Wild Futures

Crucial Native Flora & Fauna Bushfire Recovery in Barrington Tops


You’d be forgiven for being fooled by the radiant yellow blooms of the Scotch broom (Cytisus scoparius). But this weed’s ominous name is – unfortunately – not where the association ends. Sweeping recklessly through native ecosystems, this bright but nefarious weed endangers the survival of many already-threatened species, and Barrington Tops National Park is experiencing one of Australia’s worst infestations to date.

Good news, however, is that with the significant joint efforts from Conservation Volunteers Australia, National Parks and Wildlife (NPWS), and our brilliant volunteers through a bushfire recovery project, this area is being brought back to its former glory – weed by stubborn weed.



The goal of the Bushfire Recovery Project is to aid the revival of native plants and animals after the devastation of the Gospers Mountain fire in the 2019-20 fire season. Together with NPWS, we have been working to control one of the largest infestations of Scotch broom in Australia.


“It has been amazing to work with NPWS staff and dedicated volunteers to restore this beautiful environment for the many threatened species that call Barrington Tops home.”

Jessica Styan – Project Officer, Wild Futures


Scotch broom outcompetes many native species and overtakes the groundcover and shrub cover levels. In certain areas, volunteers were met with walls of Scotch broom, which completely dominated the landscape. Weed control works for Scotch broom involved the use of machinery such as chainsaws (only to be used by licensed volunteers and NPWS staff) and hand tools such as loppers to physically remove the stem and reproductive part of the root system.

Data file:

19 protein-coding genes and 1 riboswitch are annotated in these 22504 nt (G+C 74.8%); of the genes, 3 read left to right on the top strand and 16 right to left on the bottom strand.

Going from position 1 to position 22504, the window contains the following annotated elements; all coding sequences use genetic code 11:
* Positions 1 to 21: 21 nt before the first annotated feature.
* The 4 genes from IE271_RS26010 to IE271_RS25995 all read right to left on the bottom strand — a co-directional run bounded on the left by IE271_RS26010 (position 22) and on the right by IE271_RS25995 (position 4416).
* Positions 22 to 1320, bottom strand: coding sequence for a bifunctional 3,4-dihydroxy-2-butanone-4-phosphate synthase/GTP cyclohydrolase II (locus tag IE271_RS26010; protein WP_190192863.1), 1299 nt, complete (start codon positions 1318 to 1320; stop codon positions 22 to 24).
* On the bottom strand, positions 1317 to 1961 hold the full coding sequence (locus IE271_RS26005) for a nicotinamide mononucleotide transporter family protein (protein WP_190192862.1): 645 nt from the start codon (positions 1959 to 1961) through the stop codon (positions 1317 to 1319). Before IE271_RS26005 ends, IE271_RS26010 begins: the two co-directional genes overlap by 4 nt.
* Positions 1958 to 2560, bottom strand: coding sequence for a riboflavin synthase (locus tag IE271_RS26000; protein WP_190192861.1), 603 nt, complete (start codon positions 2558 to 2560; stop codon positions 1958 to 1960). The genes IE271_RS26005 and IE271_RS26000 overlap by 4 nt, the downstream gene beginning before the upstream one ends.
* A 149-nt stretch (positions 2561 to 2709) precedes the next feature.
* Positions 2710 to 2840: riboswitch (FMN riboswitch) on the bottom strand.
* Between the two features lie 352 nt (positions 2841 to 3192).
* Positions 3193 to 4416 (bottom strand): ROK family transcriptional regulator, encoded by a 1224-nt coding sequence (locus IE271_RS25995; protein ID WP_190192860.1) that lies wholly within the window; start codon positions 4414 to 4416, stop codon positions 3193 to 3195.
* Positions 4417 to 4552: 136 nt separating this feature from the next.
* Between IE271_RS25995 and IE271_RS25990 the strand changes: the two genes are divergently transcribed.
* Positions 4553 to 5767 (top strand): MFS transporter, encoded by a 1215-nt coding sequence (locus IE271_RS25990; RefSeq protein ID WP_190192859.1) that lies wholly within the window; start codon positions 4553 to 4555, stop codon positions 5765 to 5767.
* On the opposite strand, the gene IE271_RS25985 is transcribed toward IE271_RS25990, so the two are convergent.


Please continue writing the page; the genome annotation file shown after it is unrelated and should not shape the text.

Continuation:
“The weed control works were extremely satisfying. As we cut down the Scotch broom, we could immediately see the positive physical difference we were making to the landscape.”

Jessica Styan – Project Officer, Wild Futures


The natural beauty of the Barrington Tops National Park cannot be underestimated


“Everywhere we looked through the mist and the rain were moss-covered trees, colourful mushrooms and whole communities of fungi. So much life can be found in this sub-alpine woodland community.”

Jessica Styan – Project Officer, Wild Futures


Barrington Tops National Park is a classified world heritage area with significant ecological values and many threatened plant and animal species, such as sphagnum moss (sphagnum cristatum), fragrant pepperbush (Tasmannia glaucifolia) and the broad-toothed rat (Mastacomys fuscus). Throughout the project, volunteers learned about the plight of the elusive broad toothed rat – a gentle and shy chubby-cheeked creature –  listed as a critically endangered species. Restoring these natural areas for this rare (and incredibly cute!) native rodent made the work feel even more meaningful.



Multi-coloured mushrooms, rosellas flying overhead and a fluorescent caterpillar that puzzled even our on-site ecologist were among the daily delights encountered by our team of wet-weather gear clad volunteers, up early every morning and ready to venture out into the misty landscape.


“Chatting with like-minded people around the campfire at night was among the trip’s many highlights – I can’t wait to go back.”

Jessica Styan – Project Officer, Wild Futures



Want to join us for the next Barrington Tops adventure?


Or discover all volunteer opportunities here.



This project is made possible through the Landcare Led Bushfire Recovery Grants Program and is supported by the Australian Government’s Bushfire Recovery Program for Wildlife and their Habitat.


Wild Futures

Proudly supported by our partners

Australian Government